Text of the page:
FLCN and mitochondrial oxidative metabolism

Previous work has shown that FLCN appears to play a role in cellular metabolism (Klomp et al., 2010; Preston et al., 2011). In particular, Klomp et al. observed that human BHD tumours had a high expression of mitochondrial and oxidative phosphorylation-associated genes, such as Peroxisome proliferator-activated receptor gamma coactivator 1-alpha (PPARGC1A). A recent study by Hasumi et al. (2012) has now added to this work using a muscle-specific FLCN knockout mouse, showing that FLCN loss leads to an increase in both PPARGC1A expression and mitochondrial oxidative phosphorylation.

FLCN was knocked-out specifically in the muscle as it is an important metabolic organ, and this led to the tissue taking on a distinctive red colouring, which is indicative of an increase in the level of mitochondrial components (Lin et al., 2002). Further analysis of the FLCN-deficient muscle confirmed an increase in the expression of mitochondrial genes and proteins using real-time PCR and western blot. Moreover, a significant increase in mitochondrial area per muscle fibre area was detected using electron microscopy.

Mass spectroscopy was then used to investigate mitochondrial function in the FLCN-deficient muscle, and a significant increase in tricarboxylic acid cycle metabolites and coenzymes for the electron transport chain was observed. Additionally, there was a significant increase in both the respiratory capacity of isolated mitochondria and the levels of ATP, all of which suggests a metabolic shift to mitochondrial oxidative phosphorylation in the FLCN-null muscle tissue. Such a shift could provide the energy necessary for cell growth during BHD-associated tumourigenesis.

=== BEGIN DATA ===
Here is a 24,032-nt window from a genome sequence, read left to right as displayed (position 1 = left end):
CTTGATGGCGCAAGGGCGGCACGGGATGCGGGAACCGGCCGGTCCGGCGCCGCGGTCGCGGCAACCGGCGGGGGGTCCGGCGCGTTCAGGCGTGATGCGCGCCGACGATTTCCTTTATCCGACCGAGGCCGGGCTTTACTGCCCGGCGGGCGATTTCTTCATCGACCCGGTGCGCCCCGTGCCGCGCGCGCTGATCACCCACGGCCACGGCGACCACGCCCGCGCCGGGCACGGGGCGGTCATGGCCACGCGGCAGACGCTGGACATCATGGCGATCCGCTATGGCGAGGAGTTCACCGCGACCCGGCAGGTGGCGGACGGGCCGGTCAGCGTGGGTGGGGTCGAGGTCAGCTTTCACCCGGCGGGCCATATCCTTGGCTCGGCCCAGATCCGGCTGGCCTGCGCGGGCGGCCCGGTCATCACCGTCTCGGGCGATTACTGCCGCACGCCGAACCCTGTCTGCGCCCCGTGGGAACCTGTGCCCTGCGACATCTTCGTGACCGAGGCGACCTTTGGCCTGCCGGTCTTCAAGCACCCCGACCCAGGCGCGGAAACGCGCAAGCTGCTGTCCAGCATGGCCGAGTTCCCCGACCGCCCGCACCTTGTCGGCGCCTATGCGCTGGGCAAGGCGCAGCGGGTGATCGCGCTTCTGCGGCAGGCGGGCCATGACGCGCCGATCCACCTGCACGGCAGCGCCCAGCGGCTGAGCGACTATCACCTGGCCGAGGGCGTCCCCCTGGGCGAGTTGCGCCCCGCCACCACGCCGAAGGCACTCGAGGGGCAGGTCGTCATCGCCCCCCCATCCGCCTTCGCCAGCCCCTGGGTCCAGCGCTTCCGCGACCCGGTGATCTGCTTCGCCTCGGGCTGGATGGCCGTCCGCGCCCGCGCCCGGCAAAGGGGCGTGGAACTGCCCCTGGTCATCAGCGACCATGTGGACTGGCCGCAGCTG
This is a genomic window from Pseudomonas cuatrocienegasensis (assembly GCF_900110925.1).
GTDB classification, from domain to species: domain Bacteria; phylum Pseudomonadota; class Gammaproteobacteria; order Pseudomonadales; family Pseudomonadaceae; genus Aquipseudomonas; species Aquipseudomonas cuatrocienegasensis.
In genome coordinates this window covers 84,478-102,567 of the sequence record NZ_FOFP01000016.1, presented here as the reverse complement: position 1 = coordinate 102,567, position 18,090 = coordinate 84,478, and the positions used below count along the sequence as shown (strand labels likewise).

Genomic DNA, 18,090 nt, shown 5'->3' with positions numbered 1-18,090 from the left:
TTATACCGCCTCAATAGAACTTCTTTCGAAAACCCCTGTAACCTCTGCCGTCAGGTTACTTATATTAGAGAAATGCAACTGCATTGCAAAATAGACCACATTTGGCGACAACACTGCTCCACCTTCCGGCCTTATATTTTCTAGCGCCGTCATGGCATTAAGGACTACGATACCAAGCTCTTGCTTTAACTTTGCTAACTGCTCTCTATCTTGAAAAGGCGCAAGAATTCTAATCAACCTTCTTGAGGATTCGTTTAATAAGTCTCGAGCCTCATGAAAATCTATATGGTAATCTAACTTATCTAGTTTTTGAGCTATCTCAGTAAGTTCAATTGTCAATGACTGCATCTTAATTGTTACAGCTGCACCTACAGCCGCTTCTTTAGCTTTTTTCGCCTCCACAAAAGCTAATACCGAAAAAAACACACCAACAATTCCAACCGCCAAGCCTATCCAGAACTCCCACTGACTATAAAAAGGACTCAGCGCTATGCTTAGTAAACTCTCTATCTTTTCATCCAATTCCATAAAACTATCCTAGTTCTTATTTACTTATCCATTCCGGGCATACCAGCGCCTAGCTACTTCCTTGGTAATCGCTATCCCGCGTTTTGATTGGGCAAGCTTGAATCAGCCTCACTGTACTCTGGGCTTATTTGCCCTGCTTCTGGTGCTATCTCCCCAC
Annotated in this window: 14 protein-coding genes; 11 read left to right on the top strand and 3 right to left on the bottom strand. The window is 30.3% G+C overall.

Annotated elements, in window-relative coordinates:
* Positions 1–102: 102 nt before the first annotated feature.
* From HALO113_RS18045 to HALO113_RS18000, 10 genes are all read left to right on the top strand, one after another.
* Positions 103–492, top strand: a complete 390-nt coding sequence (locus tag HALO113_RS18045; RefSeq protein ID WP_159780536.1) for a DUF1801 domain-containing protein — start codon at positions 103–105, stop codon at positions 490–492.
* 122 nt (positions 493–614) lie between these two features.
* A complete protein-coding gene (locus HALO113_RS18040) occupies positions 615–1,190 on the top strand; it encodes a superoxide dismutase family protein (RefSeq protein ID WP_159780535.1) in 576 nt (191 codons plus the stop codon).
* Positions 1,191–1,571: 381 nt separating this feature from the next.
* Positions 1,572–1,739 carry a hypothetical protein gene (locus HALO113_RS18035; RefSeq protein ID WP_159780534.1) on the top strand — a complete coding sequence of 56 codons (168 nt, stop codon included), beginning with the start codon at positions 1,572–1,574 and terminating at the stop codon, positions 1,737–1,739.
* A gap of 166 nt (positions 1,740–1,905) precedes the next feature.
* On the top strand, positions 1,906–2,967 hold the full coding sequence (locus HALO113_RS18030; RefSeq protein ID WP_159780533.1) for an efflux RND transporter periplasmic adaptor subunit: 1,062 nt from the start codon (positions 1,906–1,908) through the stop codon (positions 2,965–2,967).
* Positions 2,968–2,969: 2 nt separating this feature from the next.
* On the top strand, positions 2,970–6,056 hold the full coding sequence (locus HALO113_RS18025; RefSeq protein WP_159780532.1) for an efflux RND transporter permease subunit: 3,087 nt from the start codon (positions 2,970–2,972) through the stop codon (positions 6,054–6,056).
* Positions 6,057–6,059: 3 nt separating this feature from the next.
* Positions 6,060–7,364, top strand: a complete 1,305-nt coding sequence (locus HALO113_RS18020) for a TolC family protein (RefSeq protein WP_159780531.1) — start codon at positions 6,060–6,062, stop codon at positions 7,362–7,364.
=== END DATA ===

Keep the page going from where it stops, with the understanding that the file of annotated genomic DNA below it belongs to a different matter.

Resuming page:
PPARGC1A is known to be involved in mitochondrial function, and accordingly there was an increase in PPARGC1A mRNA and protein in FLCN-deficient mouse muscle as shown by real-time PCR and western blot. In order to test whether the effects of FLCN loss were mediated through PPARGC1A, muscle-specific FLCN knockout mice were crossbred with muscle-specific PPARGC1A knockout mice. Consequently, the muscle tissue was less red and there was a decrease in the expression of mitochondrial genes and proteins in this double knockout. PPARGC1A is also thought to be involved in angiogenesis and ER stress response, and FLCN-deficient muscles had a higher mRNA expression of angiogenic factors and unfolded protein response genes. This increase was reversed in the muscle-specific double knockout, suggesting that these tumourigenic processes may also be regulated by PPARGC1A during FLCN deficiency.

To understand the role of PPARGC1A in BHD syndrome, it was noted that the expression of both PPARGC1A and COX4 (a downstream target of PPARGC1A) was upregulated in human BHD kidney tumours using real-time PCR and immunohistochemical analysis respectively. The number of mitochondria seen by electron microscopy was also increased in these tumours. Furthermore, using a kidney-specific FLCN knockout mouse model developed by Baba et al. (2008), it could be seen that the enlarged kidneys had both increased PPARGC1A protein levels and numbers of mitochondria. Subsequent crossbreeding with kidney-targeted PPARGC1A knockout mice led to a decrease in kidney size and the number of mitochondria in the double knockout, as well as a complete disappearance of oncocytic-like hyperplastic cells. These results highlight the importance of dysregulated mitochondrial function in BHD-associated tumourigenesis, and could suggest avenues for PPARGC1A-targeted therapies.


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